When I first started learning about how to make my pets’ food healthy, there were a few natural ingredients that scared me.
First there were grapes – definitely a big no-no.
Learn about other pet food basics, here.
Then, there was garlic… at first scary-sounding, and then not so much.
Learn about the benefits of garlic, here.
Is Rosemary Good For Dogs?
And then there was rosemary… A Mediterranean shrub used in a variety of human dishes and also found in many commercial pet foods as a natural preservative, rosemary was being linked to seizures in dogs. Oh boy – that’s all I needed. I was trying to help my dog’s skin issues, not add to his problems! So early on in my nutritional education, I steered clear of rosemary as much as I could. Of course, there were much worse pet food offenders that I avoided at all cost. So if it was a choice between feeding BHA/BHT and rosemary, I chose rosemary.
Learn about why never to feed BHA or BHT, here.
After a while, I started to wonder… Is it really that bad? And the journalist in me made me dig deeper.
What I found is that it all really comes down to how much and in what form you are using rosemary, but generally it is considered safe for dogs – and in fact, has many potential benefits.[quote]“Rosemary, in most forms (dried, fresh whole plant, tincture or tea) can be used very safely in dogs, and in fact is Generally Regarded As Safe (GRAS) by FDA for use in both humans and animals,”[/quote]
says herbalist Gregory L. Tilford, co-author with Mary L. Wulff of Herbs for Pets.
[quote]“However, the essential oil, which is often used in very small amounts as a natural food preservative is very strong and concentrated. In small amounts it will lend a calming, relaxing effect, but if fed in too much abundance it can produce the opposite – a nervous system stimulant effect that may exacerbate nervous system disorders, like epilepsy. All said, as long as the oil is not used in concentrations greater than 1 percent of the entire composition of a food or supplement product, it can be used quite safely.”[/quote]
Indeed, after further digging, there were quite a few health benefits linked to rosemary. Here are a handful:
There’s a reason rosemary is so popular as a dog food preservative. According to Herbs for Pets, rosemary is a great pathogen-fighter against common food bacteria, meaning it can help keep food from spoiling. And those pathogen-fighting capabilities extend to your pet’s body, where it can help against various fungi and bacteria. Because of rosemary’s antimicrobial prowess, it can be used in antibacterial skin or eye rinses, to help with minor cuts and burns, and for infections in the mouth area, urinary and digestive tracts.[icegram messages=”18780″]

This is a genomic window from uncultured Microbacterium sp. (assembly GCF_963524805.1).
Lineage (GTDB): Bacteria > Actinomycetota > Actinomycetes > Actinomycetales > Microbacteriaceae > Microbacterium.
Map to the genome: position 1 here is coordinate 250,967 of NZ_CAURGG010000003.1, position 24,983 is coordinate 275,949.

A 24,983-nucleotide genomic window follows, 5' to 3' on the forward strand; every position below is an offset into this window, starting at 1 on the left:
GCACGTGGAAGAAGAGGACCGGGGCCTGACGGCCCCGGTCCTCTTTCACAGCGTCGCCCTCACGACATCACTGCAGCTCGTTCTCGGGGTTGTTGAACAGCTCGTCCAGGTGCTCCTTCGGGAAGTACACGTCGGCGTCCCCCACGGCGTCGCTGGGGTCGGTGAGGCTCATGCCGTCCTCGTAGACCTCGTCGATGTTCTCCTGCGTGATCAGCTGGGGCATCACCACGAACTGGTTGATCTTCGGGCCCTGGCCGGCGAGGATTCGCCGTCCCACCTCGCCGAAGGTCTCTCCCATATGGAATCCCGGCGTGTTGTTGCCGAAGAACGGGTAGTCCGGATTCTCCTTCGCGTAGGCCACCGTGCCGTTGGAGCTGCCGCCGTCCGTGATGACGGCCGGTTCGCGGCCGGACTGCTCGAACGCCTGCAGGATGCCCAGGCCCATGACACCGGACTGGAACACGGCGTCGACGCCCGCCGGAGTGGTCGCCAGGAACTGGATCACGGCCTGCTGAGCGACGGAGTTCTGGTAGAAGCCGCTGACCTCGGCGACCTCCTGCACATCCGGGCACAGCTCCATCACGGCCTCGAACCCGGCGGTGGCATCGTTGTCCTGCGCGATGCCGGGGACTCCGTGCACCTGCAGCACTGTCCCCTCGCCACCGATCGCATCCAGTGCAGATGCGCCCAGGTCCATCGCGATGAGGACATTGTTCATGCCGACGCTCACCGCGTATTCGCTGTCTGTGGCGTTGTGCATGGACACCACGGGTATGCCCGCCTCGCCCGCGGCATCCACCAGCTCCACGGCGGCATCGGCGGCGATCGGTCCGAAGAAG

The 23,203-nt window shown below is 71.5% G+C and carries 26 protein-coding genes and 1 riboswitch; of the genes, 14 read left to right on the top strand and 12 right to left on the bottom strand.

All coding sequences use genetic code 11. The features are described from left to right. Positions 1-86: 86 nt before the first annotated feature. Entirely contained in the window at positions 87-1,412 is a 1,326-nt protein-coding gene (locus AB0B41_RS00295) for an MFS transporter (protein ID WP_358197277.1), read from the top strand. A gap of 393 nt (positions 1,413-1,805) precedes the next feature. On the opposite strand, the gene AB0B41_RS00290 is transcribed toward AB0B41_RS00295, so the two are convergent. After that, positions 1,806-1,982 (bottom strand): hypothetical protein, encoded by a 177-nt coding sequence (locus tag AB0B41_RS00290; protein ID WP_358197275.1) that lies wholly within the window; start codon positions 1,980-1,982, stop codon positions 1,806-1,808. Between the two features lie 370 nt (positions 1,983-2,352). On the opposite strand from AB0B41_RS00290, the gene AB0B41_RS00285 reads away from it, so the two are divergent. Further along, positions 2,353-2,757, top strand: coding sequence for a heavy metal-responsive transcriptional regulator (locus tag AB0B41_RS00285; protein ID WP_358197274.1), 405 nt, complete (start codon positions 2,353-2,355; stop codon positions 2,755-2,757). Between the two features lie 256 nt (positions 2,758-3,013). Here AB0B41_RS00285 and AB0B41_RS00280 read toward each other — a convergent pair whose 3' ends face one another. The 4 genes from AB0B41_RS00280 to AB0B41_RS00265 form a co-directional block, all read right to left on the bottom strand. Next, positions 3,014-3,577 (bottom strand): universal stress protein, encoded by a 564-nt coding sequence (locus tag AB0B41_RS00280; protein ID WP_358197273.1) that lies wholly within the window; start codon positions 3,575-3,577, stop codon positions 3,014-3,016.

Rosemary also contains antioxidants, which means it can help neutralize cell-damaging free radicals in the body – obviously a good thing. An overabundance of free radicals and resulting cell damage has been linked to age-related illnesses like cardiovascular disease and cancer.
Heart Health Promoter
Because of its antispasmodic (spasm preventing) abilities on smooth muscles, rosemary can also help the heart in some cases of cardiac arrhythmia, as well as to generally strengthen the heart. This could be helpful for animals recovering from a traumatic event, according to Herbs for Pets.
Got a dog that can clear the room after a hearty meal? Rosemary is also known for its abilities in the digestive system, especially when it comes to gas, indigestion and other related problems. And because of its antimicrobial abilities, it can come in handy for gastrointestinal infections.
One of the greatest challenges for a dog parent can be keeping pests off of adventurous pets. Running on grass and tromping through bushes may be your dog’s favorite pastime, but it also leaves him vulnerable to ticks and fleas and other undesirable bugs. Rosemary is an herb often cited for its ability to repel fleas, ticks, mosquitos and other bugs. Plant a rosemary bush as part of your garden to help repel bugs and you can also make your own rosemary wash.
Glossy Coat & Flea Repellent Conditioner
Dr. Pitcairn’s Complete Guide to Natural Health for Dogs & Cats by Richard H. Pitcairn, DVM, and Susan Hubble Pitcairn, offers this rosemary conditioner for a glossy coat and as a flea repellant:
1 teaspoon dried rosemary (or 1 tablespoon fresh rosemary)
1 pint boiling water
Mix rosemary into boiled water and steep for 10 minutes with container covered. Strain contents and allow to cool to body temperature. Pour it over your dog after his final rinse during his bath. Rub in the conditioner and towel dry without rinsing. Use several towels to blot off any excess water left on your dog’s coat, and allow him to shake the water off.
Now that you know that rosemary is generally safe when used appropriately, how do you administer it?
Herbs for Pets recommends 1/8 teaspoon of tincture fed orally as a starting dose per 20 pounds of your dog’s weight, up to three times daily.
Never use undiluted rosemary oil internally or externally. Also do not use the oil on any pet with any kind of seizure disorder. Avoid using rosemary for pregnant pets. Check with your holistic vet for any questions.
Learn how to keep your dog safe when using essential oils, here.